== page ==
The reports about out-of-control Black Friday shoppers is appalling to read about and watch on YouTube. At a Mesquite, Texas, Walmart, a surging mob nearly crushes a woman to death and destroys a retail display, which evokes the 2008 incident when a Walmart employee was crushed to death by a mob of bargain-hungry Black Friday shoppers in New York. At another Walmart, shoppers tussle over $2 waffle makers, and at a Walmart near Los Angeles, a woman injures 20 people with pepper spray in a violent bid to secure a coveted discounted Xbox game player. It’s only a matter of time before we experience a tragedy akin to the notorious trampling deaths of 11 people at a Who concert in Cincinnati in 1979. And only Walmart can make things right.
As I wrote on my blog yesterday (and back in 2008), Walmart needs to take accountability for the in-store violence. A major first step is respecting the power of the crowd. There’s a reason why crowd psychology is a formal branch of study in the field of social psychology. Crowds create a dynamic – sometimes positive, sometimes negative – that can be as powerful as a surging river rapids. When your local Walmart dangles the promise of 99-cent DVD door busters in front of a surging crowd gathered outside its store, we should not be surprised that a stampede mentality takes hold. And if you’ve been to as many Walmarts as I have on Black Friday, you know how notoriously understaffed its stores are (in an obvious bid to squeeze as much profit out of the day as possible). The formula for disaster is simple: create the conditions for a stampede in an enclosed space and then fail to monitor what happens next. Should we be surprised that these violent outbursts occur?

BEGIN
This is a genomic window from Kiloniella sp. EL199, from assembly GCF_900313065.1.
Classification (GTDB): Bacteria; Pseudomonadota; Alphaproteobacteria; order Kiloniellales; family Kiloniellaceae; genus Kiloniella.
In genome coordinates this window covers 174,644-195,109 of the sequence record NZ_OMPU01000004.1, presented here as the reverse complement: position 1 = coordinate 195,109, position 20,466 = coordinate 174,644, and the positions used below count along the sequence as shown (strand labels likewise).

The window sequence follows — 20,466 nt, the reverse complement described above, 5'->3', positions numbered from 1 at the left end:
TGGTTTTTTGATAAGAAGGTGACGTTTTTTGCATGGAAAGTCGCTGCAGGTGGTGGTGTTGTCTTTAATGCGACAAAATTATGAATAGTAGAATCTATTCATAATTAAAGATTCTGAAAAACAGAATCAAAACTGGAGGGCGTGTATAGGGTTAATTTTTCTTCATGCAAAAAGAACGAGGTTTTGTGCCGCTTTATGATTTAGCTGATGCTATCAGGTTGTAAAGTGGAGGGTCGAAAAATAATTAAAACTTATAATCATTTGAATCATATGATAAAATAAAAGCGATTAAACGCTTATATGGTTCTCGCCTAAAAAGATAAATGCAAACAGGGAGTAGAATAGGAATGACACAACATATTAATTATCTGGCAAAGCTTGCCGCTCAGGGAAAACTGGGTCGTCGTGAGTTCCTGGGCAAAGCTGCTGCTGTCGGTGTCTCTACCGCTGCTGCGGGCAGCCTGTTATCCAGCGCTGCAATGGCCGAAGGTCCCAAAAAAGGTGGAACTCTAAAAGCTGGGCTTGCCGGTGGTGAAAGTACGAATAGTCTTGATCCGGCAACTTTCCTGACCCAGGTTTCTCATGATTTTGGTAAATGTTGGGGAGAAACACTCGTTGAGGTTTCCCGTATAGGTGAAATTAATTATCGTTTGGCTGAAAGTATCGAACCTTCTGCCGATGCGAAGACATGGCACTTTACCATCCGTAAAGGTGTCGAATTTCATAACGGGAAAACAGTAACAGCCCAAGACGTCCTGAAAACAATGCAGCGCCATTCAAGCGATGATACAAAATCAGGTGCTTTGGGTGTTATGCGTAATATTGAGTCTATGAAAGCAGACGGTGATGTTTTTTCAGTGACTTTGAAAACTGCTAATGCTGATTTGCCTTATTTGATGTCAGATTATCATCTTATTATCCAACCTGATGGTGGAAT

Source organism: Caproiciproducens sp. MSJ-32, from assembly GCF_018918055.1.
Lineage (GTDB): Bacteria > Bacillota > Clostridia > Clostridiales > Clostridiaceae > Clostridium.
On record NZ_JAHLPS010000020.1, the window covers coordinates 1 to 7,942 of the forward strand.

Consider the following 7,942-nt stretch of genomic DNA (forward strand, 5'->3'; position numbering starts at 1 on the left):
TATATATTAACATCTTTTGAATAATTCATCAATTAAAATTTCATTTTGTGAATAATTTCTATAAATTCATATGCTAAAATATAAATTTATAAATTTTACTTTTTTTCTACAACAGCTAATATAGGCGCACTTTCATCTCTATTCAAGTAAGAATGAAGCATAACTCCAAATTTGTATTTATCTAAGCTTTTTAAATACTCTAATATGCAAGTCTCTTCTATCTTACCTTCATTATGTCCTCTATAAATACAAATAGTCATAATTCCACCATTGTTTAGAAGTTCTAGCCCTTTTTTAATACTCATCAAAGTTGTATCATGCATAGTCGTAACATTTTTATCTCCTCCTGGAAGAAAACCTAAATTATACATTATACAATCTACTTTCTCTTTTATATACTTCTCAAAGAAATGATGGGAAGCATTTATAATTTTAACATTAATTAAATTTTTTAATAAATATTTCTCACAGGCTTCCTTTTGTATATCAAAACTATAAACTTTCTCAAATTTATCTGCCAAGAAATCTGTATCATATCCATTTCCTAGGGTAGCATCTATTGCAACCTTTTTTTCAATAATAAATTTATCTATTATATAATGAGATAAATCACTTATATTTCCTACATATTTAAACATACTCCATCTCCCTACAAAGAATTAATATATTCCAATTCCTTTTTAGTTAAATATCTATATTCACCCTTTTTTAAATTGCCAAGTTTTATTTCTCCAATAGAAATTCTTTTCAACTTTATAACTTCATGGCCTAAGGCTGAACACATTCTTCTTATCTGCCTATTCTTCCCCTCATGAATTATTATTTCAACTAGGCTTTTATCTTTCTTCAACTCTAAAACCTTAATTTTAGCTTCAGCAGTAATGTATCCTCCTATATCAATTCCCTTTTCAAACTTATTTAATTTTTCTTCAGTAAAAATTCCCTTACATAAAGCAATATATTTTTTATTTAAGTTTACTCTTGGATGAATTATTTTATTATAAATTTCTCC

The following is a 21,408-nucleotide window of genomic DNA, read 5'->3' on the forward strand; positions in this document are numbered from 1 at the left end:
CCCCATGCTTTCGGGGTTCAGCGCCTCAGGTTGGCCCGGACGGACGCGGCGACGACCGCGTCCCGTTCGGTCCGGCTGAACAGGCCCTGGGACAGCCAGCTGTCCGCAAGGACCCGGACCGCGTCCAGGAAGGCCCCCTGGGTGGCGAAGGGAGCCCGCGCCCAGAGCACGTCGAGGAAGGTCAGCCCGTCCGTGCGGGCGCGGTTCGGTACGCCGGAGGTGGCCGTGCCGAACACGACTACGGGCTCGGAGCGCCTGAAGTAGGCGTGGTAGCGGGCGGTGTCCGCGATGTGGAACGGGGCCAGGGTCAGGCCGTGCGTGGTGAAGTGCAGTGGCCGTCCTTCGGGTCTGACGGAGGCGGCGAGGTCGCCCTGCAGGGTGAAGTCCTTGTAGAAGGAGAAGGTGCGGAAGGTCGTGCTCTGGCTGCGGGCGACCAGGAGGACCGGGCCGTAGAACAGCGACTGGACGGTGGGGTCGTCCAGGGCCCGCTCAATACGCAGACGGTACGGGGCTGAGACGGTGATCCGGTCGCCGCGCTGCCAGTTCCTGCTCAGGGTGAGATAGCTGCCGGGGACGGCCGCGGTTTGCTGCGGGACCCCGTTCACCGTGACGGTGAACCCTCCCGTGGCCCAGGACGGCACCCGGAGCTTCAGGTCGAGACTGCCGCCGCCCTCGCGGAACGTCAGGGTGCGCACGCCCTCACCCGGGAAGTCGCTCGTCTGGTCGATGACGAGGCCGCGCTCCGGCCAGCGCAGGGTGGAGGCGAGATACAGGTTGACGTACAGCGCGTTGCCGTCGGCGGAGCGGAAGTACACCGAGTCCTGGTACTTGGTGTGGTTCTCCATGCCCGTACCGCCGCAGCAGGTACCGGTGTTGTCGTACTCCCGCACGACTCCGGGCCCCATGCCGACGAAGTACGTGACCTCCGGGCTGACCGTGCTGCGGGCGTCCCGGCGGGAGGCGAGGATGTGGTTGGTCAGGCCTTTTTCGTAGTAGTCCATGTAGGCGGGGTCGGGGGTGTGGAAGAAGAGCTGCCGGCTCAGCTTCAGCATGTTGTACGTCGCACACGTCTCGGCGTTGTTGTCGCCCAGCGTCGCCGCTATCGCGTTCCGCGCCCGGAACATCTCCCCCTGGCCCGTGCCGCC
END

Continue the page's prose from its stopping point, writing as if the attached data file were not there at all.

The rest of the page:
Jeremiah Owyang shared my post on his Google Plus page and asked, Should companies be liable that potentially chum consumer frenzy? Or should consumers self regulate safety?
Respondents ranged from Eddie Presley, who wrote, “wal-mart may not be super liable, but they are super sue-able. They need to rethink their sale across the board – even to the point of Continue reading